In Australia, as in other Western countries, illicit drug users regularly provide crimes to finance their behaviour. Over the last four decades, heroin addiction has been a key factor in helping to get rid of the strong hypertext between the rise in heroin tariffs and property offenses (Chilvers and Weatherburn, 2003).Studies have shown that drug treatment, including a methadone clinic, effectively reduced levels of theft, but the loss of literature due to lower heroin taxes. If the Australian government is to legalize heroin, pure heroin can be very low in order to abandon the black market. Therefore, heroin can reduce the price level by about 50% (Van der Haar, 1996). However, there are lacks of information about or prices will be reduced, and then reduces the value of a criminal business.
Relationship between drugs and crime
There is a wealth of evidence that clearly indicates that drug addiction and crime are a causal link. Maher and others according to the example of 202 heroin users, 70 per cent said they received part of their income from the most intrusive property offenses, including burglary, theft shop and armed street robbery (Mather et al., 2001). Although private property offenses were the second on the average for the average weekly wage in the drug market, the average income was $ 782 per week and the annual average income was $ 40,664. The NSW Bureau of Crime Stats and Research (BOCSAR) continues to test this connection between drug and property crime, considering that the number of heroin users in Australia has risen from around 670 in 1967 to around 67,000 in 1997 (Chilvers and Weatherburn,2003)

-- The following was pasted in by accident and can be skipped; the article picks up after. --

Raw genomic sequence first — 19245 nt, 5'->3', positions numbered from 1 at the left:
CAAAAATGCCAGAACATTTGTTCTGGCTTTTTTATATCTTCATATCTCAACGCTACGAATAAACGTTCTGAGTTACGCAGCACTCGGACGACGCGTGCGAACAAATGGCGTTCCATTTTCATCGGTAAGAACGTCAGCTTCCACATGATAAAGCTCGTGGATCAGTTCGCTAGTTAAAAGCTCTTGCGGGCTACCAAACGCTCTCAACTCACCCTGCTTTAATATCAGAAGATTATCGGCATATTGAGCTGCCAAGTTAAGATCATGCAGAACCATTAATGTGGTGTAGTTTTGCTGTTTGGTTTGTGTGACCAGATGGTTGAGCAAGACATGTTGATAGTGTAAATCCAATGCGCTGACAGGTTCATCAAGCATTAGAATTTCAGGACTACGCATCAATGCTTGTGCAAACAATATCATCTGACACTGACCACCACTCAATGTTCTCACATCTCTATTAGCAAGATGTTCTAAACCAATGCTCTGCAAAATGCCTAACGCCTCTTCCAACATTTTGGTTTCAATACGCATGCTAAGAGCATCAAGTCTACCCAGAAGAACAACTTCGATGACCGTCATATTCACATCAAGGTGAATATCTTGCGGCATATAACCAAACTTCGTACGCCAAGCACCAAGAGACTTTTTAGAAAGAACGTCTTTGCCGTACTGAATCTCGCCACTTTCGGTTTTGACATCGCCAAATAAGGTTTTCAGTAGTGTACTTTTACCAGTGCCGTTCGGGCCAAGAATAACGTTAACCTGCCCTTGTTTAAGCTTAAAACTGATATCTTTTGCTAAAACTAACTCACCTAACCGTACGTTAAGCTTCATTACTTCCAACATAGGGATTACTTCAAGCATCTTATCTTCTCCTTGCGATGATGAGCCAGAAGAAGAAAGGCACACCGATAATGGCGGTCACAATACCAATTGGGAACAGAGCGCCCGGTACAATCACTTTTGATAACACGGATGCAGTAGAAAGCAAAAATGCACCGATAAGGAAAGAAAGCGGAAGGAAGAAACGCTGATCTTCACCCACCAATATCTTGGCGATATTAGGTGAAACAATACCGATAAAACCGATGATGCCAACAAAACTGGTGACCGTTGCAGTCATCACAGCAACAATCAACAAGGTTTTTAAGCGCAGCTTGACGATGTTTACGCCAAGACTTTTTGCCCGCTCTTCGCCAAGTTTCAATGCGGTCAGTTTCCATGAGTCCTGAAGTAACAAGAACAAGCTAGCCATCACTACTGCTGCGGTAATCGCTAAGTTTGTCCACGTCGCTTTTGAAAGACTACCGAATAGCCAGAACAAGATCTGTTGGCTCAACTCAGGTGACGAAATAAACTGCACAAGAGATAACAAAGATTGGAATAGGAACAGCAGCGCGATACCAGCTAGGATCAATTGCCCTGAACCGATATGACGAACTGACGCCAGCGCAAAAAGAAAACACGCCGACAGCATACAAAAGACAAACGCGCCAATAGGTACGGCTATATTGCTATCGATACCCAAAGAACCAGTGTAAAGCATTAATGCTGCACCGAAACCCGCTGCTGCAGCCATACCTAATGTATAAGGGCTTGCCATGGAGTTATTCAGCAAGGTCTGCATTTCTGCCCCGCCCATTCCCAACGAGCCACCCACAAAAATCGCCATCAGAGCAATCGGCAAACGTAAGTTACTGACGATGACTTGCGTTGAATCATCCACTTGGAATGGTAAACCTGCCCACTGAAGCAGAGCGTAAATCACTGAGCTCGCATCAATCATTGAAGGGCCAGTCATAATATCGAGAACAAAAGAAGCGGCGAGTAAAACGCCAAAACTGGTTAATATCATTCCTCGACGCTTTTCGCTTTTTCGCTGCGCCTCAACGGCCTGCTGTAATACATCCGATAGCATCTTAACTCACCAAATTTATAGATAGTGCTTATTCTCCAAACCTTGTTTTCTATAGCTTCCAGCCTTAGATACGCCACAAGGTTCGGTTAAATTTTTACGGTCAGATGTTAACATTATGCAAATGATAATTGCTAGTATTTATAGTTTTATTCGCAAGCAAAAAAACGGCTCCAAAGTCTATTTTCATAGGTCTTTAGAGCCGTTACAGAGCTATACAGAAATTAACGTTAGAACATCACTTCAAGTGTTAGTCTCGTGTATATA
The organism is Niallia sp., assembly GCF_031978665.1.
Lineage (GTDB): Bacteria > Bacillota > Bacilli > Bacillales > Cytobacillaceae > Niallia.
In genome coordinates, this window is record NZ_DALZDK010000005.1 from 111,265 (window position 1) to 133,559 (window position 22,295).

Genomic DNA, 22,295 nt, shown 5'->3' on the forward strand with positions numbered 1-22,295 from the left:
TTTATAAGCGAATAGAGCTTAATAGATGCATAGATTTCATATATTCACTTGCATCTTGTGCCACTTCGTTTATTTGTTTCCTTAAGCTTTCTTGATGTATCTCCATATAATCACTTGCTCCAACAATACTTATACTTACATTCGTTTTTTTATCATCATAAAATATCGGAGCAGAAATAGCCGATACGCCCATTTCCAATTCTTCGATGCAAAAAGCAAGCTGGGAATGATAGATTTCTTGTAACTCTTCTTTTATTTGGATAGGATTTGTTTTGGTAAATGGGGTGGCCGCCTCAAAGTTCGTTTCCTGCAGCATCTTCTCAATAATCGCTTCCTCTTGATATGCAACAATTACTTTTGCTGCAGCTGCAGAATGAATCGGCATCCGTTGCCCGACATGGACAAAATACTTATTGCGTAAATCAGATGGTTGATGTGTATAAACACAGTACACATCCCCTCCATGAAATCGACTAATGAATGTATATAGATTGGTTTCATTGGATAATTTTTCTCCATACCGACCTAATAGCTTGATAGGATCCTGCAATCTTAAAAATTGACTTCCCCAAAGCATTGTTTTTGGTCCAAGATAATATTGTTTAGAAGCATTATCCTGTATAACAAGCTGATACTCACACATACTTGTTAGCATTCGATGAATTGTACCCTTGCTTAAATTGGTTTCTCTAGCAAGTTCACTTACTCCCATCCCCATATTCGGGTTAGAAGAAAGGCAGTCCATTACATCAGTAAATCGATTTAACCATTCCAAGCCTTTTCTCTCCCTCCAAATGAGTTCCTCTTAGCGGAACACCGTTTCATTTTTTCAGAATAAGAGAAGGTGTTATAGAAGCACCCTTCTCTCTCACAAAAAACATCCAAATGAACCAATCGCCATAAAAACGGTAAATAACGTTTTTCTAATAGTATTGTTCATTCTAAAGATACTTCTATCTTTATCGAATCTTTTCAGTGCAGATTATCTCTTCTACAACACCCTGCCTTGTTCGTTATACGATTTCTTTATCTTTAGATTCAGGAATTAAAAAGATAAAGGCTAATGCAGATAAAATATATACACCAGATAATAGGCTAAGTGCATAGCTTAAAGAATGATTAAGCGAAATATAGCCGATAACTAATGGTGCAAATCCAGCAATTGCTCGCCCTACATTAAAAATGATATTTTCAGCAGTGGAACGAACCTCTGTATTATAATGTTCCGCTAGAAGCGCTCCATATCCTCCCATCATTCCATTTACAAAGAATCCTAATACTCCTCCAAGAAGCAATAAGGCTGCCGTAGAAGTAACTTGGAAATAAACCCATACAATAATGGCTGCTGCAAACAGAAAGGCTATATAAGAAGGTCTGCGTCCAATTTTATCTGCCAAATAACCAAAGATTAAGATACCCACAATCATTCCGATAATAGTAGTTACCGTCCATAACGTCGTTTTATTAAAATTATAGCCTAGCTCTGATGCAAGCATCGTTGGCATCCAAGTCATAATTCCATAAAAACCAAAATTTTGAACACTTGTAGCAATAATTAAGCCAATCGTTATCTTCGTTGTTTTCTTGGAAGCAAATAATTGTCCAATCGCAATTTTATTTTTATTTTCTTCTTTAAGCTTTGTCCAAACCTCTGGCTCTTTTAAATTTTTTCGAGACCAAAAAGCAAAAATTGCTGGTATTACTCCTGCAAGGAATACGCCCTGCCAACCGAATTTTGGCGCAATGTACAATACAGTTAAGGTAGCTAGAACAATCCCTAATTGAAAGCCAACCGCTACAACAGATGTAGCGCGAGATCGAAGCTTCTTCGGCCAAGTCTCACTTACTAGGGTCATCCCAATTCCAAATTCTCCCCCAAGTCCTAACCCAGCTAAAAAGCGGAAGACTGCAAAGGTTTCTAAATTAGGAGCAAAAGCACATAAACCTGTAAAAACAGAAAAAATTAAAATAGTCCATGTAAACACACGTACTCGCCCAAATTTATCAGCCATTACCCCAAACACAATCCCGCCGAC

Therefore, BOCSAR concluded that an increased heroin addiction (resulting from an overdose of heroin) has a significant impact on the development of enlargement. Other studies complementing this link between drugs and crime are Mukherjee, Jorgensen (1986). McBride, McCoy (1995) and “The Official Salvation Army’s response to the proposed heroin studies” (1997). Therefore, since the high proportion of drug use and crime is “one of the most reliable outcomes, which can be obtained in criminology” (Stevens, 2003). All literature in the world recognizes that drugs and crimes are a causal link.